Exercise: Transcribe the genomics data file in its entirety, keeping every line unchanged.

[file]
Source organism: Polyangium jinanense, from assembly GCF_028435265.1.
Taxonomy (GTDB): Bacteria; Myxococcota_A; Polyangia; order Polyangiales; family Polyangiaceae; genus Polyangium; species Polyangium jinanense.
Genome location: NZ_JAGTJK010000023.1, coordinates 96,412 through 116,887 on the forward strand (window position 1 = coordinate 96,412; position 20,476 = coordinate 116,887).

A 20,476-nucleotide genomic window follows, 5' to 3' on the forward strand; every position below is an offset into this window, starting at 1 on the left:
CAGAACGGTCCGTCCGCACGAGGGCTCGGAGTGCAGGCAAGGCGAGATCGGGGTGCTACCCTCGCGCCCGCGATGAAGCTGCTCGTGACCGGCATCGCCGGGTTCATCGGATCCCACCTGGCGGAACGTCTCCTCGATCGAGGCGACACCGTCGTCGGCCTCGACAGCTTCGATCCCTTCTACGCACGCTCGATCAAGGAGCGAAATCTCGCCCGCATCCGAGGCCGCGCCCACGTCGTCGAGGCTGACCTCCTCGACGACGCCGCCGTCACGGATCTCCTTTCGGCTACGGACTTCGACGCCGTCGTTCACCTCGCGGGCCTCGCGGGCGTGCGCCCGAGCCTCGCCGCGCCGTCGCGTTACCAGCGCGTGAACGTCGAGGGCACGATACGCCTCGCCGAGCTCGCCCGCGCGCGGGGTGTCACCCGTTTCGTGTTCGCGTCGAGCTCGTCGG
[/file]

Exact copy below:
Source organism: Polyangium jinanense, from assembly GCF_028435265.1.
Taxonomy (GTDB): Bacteria; Myxococcota_A; Polyangia; order Polyangiales; family Polyangiaceae; genus Polyangium; species Polyangium jinanense.
Genome location: NZ_JAGTJK010000023.1, coordinates 96,412 through 116,887 on the forward strand (window position 1 = coordinate 96,412; position 20,476 = coordinate 116,887).

A 20,476-nucleotide genomic window follows, 5' to 3' on the forward strand; every position below is an offset into this window, starting at 1 on the left:
CAGAACGGTCCGTCCGCACGAGGGCTCGGAGTGCAGGCAAGGCGAGATCGGGGTGCTACCCTCGCGCCCGCGATGAAGCTGCTCGTGACCGGCATCGCCGGGTTCATCGGATCCCACCTGGCGGAACGTCTCCTCGATCGAGGCGACACCGTCGTCGGCCTCGACAGCTTCGATCCCTTCTACGCACGCTCGATCAAGGAGCGAAATCTCGCCCGCATCCGAGGCCGCGCCCACGTCGTCGAGGCTGACCTCCTCGACGACGCCGCCGTCACGGATCTCCTTTCGGCTACGGACTTCGACGCCGTCGTTCACCTCGCGGGCCTCGCGGGCGTGCGCCCGAGCCTCGCCGCGCCGTCGCGTTACCAGCGCGTGAACGTCGAGGGCACGATACGCCTCGCCGAGCTCGCCCGCGCGCGGGGTGTCACCCGTTTCGTGTTCGCGTCGAGCTCGTCGG